Sunday, April 8, 2012
Philippines - Cheaper Pediatric Cancer Drugs Raise Child Survival Rates
An NGO-government partnership in the Philippines has improved access to treatment for pediatric cancer, a leading cause of death in children aged 1-14, according to the Department of Health.
An NGO-government partnership in the Philippines has improved access to treatment for pediatric cancer, a leading cause of death in children aged 1-14, according to the Department of Health (DOH).
“The first results suggest that our program has raised the survival rate for childhood acute lymphoblastic leukemia (ALL) from 20 to 50 percent. To achieve this, we addressed two issues: the high price of medicines in the country, and unaffordable out-of-pocket payments for families,” Pia Cayetano, a parliamentarian, told IRIN in the capital region of Metro Manila.
There are 3,500 cancer cases in children younger than 15 each year in the Philippines, and around half of them are ALL, a cancer that affects the blood and bone marrow, according to the Manila-based NGO Cancer Warriors Foundation, Inc. (CWFI).
Nationwide, eight of every 10 children with pediatric cancer died in 2008 (a total of 2,800 deaths).
“The first obstacle to saving more children from ALL in the Philippines was the prices of drugs – among the highest in Asia,” said Carmen Vallejo Auste, co-founder of CWFI.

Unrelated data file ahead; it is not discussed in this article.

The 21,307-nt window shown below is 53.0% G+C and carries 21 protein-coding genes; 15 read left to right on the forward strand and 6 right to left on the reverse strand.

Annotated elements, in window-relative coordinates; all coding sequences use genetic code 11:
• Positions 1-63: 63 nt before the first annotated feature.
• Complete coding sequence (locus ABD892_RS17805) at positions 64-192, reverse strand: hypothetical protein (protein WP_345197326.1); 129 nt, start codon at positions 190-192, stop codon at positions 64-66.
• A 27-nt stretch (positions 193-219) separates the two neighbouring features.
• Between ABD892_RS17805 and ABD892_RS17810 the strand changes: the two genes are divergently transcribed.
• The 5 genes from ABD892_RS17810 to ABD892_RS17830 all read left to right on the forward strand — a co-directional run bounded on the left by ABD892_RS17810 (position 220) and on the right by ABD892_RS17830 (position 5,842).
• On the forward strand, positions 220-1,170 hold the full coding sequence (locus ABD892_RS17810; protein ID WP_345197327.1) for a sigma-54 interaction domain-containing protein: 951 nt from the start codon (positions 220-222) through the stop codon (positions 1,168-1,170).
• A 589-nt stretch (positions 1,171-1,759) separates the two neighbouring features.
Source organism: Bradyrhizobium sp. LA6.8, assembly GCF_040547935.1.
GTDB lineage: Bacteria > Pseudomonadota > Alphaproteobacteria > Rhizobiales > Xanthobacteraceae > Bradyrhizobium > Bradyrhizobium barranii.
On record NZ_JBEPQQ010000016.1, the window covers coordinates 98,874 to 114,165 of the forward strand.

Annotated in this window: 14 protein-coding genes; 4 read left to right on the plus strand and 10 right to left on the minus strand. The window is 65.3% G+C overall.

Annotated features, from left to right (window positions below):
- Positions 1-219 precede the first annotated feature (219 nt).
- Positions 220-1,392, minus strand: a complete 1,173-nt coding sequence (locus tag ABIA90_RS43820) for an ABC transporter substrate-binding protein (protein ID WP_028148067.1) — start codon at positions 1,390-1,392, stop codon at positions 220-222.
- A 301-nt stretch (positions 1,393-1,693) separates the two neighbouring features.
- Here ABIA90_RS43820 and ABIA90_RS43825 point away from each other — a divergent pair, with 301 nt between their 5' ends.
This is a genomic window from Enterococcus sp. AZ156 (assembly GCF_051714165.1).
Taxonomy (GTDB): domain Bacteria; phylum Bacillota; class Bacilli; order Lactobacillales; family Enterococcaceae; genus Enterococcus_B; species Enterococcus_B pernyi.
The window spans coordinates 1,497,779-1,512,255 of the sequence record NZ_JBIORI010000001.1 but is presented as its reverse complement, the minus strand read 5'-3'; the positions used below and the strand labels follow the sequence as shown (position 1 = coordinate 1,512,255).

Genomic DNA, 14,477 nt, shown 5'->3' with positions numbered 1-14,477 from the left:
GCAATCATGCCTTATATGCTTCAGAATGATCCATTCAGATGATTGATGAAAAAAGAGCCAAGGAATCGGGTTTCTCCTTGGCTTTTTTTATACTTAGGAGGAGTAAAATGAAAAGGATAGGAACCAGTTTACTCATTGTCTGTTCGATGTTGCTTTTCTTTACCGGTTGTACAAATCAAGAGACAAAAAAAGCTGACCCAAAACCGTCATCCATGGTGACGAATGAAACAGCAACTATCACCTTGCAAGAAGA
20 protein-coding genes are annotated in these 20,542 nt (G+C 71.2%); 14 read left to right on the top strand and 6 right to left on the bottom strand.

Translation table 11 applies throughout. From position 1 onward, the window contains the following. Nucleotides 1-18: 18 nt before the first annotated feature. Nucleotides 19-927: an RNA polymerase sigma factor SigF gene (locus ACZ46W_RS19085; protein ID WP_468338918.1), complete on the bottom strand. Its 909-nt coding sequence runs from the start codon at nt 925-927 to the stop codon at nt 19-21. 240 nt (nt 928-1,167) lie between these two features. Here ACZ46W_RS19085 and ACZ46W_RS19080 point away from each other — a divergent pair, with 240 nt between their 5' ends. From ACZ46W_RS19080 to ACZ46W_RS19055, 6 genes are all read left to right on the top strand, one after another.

Management Sciences for Health, an NGO based in Boston in the United States, studied the prices paid for 42 essential cancer medicines in 2010 by the governments of low- and middle-income countries.
For ten of the medicines, some governments paid as much as ten times more than others did, while for 23 more drugs some governments paid double the price compared to others.
The wide price variations were caused preferential deals offered by drug companies to buyers who were able to negotiate lower prices.
The Philippines is in a region that has some of the world’s highest of out-of-pocket costs to patients, according to the World Health Organization (WHO). In 2009, the government passed a law that put a price ceiling on 21 of the essential medicines on the WHO list of these drugs.
The government also successfully negotiated with drug companies, bringing down by 50-75 percent the prices of nine pediatric chemotherapy drugs used to treat ALL, and the savings were passed on to patients.
According to the DOH, 14 public hospitals have provided these medications at no cost to children with ALL since 2009.
“CWFI’s role was to collect and disseminate information about health issues, to instigate negotiation between all the actors of the health sector, and to provide limited financial support,” said Auste.
Childhood cancers are relatively rare, representing around three percent of all cancers in the country’s general population, but they are among the top three killers of children aged 5-14.
Worldwide, every year there are 175,000 new childhood cancer cases in youngsters under the age of 15, and 96,000 deaths, according to the U.S. National Cancer Institute (NCI).
Childhood cancers are often very different from those seen in adults, and the NCI says the causes are largely unknown.
What is known is their burden on the often overstretched health care systems of developing countries, where some 55 percent of 12.7 million new cancer cases and 64 percent of 7.6 million cancer deaths occurred in 2008, according to the Harvard-based initiative, Global Task Force on Expanded Access to Cancer Care and Control in Developing Countries.